More Frequent Aerial Photography for Property Tax Assessment in Alabama

This is a sample image from Pictometry.  Baldwin County currently uses this company for aerial photography and Mobile County just approved a contract for 2017 assessments.  The company allows 45 degree angle photos as well as images showing the traditional birds-eye view of property lots.
This is a sample image from Pictometry. Baldwin County currently uses this company for aerial photography and Mobile County just approved a contract for 2017 assessments. The company allows 45 degree angle photos as well as images showing the traditional birds-eye view of property lots.

Mobile, AL (WKRG)
Mobile County is among a growing number of counties in the state that is increasing their use of aerial photography for property tax assessments. County officials say this will provide a more accurate picture of home value and land value in Mobile.

You could drive around and assess property values in Mobile County. That’s done but it’s time-consuming. That’s where aerial photography helps. Fresh pictures help assessors find homes or businesses that have either grown or shrunk quickly. The software compares lot images from the last aerial sweep to the most recent once and flags images that appear to have changed. Once they find the properties that may have had additions or demolitions, employees, and the revenue department has a closer look.

Here’s an example from Mobile County.  Here’s an image of a subdivision in Saraland in 2010.

2010-saraland-sub

Here’s the same subdivision four years later

2014-saraland-sub

“We want fresh photography of that ¼ area they’re going to be reappraising,” said GIS Manager Ronald Davis. They’ve been doing aerial photography every four years or so for the last 40 years.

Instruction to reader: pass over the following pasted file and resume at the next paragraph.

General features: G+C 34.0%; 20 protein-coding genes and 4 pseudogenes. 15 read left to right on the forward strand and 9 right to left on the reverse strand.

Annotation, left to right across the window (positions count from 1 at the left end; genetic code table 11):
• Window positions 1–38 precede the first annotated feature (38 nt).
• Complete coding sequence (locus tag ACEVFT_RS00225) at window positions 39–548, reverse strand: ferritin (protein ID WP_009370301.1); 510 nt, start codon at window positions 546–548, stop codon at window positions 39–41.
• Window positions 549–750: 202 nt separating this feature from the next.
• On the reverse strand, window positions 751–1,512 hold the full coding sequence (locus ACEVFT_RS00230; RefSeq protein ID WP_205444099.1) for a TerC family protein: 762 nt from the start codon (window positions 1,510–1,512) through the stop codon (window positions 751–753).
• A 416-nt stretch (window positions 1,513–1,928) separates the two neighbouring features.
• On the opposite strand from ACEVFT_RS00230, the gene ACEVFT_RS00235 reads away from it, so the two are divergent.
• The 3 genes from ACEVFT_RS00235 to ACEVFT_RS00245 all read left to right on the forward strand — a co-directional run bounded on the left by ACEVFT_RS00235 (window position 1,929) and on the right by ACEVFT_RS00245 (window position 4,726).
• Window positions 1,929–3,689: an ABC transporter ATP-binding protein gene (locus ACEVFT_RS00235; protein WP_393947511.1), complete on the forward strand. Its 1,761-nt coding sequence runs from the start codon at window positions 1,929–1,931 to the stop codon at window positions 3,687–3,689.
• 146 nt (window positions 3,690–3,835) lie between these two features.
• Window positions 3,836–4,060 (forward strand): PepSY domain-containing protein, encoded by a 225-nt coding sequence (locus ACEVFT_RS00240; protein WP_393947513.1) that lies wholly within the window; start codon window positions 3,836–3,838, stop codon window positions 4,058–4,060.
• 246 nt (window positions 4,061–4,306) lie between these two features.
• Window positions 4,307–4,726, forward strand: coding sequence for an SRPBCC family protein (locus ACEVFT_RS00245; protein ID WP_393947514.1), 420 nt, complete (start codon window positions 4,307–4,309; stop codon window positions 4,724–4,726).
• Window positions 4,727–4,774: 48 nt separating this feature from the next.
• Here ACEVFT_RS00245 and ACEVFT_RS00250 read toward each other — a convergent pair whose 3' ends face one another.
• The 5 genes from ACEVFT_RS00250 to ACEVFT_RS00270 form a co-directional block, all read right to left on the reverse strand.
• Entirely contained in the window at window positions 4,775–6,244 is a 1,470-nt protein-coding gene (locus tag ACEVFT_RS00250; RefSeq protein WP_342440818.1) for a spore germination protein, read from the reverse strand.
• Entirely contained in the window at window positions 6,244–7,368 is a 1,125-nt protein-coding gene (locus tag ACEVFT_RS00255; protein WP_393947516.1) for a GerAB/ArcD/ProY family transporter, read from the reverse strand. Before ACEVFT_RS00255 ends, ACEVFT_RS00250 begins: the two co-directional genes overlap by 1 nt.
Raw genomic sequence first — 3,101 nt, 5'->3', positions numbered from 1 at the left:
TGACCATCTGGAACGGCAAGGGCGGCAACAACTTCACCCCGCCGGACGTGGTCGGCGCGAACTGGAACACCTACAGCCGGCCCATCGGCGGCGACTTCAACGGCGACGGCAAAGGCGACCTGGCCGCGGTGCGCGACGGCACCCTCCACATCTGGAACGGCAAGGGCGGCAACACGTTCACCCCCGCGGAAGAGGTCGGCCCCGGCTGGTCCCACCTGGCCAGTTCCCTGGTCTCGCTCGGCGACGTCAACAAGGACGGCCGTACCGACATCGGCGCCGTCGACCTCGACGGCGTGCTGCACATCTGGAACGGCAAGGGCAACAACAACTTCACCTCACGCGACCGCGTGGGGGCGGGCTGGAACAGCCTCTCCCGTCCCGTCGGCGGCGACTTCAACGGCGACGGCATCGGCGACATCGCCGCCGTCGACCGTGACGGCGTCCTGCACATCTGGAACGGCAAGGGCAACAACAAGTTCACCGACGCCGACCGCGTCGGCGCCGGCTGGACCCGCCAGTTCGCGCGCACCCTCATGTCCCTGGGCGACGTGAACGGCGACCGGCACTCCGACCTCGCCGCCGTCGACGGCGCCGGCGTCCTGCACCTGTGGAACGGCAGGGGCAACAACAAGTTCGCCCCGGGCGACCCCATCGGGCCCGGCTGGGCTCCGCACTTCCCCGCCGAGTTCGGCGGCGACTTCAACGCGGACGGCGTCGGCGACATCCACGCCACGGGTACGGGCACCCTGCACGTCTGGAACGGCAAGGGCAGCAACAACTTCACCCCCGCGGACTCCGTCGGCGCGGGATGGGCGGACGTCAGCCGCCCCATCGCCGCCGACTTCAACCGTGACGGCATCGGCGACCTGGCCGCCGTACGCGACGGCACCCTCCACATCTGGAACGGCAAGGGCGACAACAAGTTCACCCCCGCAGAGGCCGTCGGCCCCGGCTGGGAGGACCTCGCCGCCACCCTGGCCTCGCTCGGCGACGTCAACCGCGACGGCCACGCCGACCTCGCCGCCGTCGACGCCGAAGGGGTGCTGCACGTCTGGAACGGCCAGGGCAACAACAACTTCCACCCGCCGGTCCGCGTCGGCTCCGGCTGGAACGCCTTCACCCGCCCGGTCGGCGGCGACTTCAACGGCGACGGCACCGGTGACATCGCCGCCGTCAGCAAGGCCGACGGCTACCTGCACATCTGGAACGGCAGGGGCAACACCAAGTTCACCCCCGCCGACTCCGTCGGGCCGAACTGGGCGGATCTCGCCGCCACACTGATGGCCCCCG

The revenue commission will take aerial shots of all of Mobile County this year. Then just photograph a portion of the county every year after. Davis says fresh pictures help the department verify changes without necessarily having to send people out to a property.

“We don’t have to send a two-man crew out there 3-4 hours just to go out there and verify a building’s gone, we can look at photos and verify it’s gone and take it off,” said Davis. Baldwin County began annual aerial photography last year. According to Walt Lindsey with the Revenue Commissioner’s office, Baldwin County is in a contract to survey a third of the county every year. Last year they started with the Eastern Shore.

Here’s an example.  Here’s Rayne Plantation in Spanish Fort in 2013

rayneplantation-2013

Here is the same place three years later in the latest aerial photography set in 2016:

rayneplantation-2016

 

One of the reasons Mobile County or other counties around the state are doing aerial photography more often it that it’s become less expensive, in the mid 90’s it cost Mobile County around $1.4 million dollars to do a project like this now it’s only a quarter of that.

The new contractor Pictometry takes the traditional bird’s eye view pictures of homes and businesses–as well as images at a 45-degree angle which will make verifying property changes easier. Mobile County Revenue Commissioner Kim Hastie says up-to-date property assessment makes the tax system fairer.

EDIT:  The County Commission documents state the county is entering an agreement with “Pictometry”.  A Corporate spokesman for the company says “We’ve just gone through a rebrand so some documentation still refers to Pictometry, which is our imagery, but our corporate name is Eagleview.”

A county spokesman had another update.  Deena Pollard said while the County Commission agenda listed the cost of the contract at  $334,392.00 that number was incorrect.  “The item was unanimously approved, however the correct amount is $392, 266.50. It was corrected during the reading of that agenda item.”

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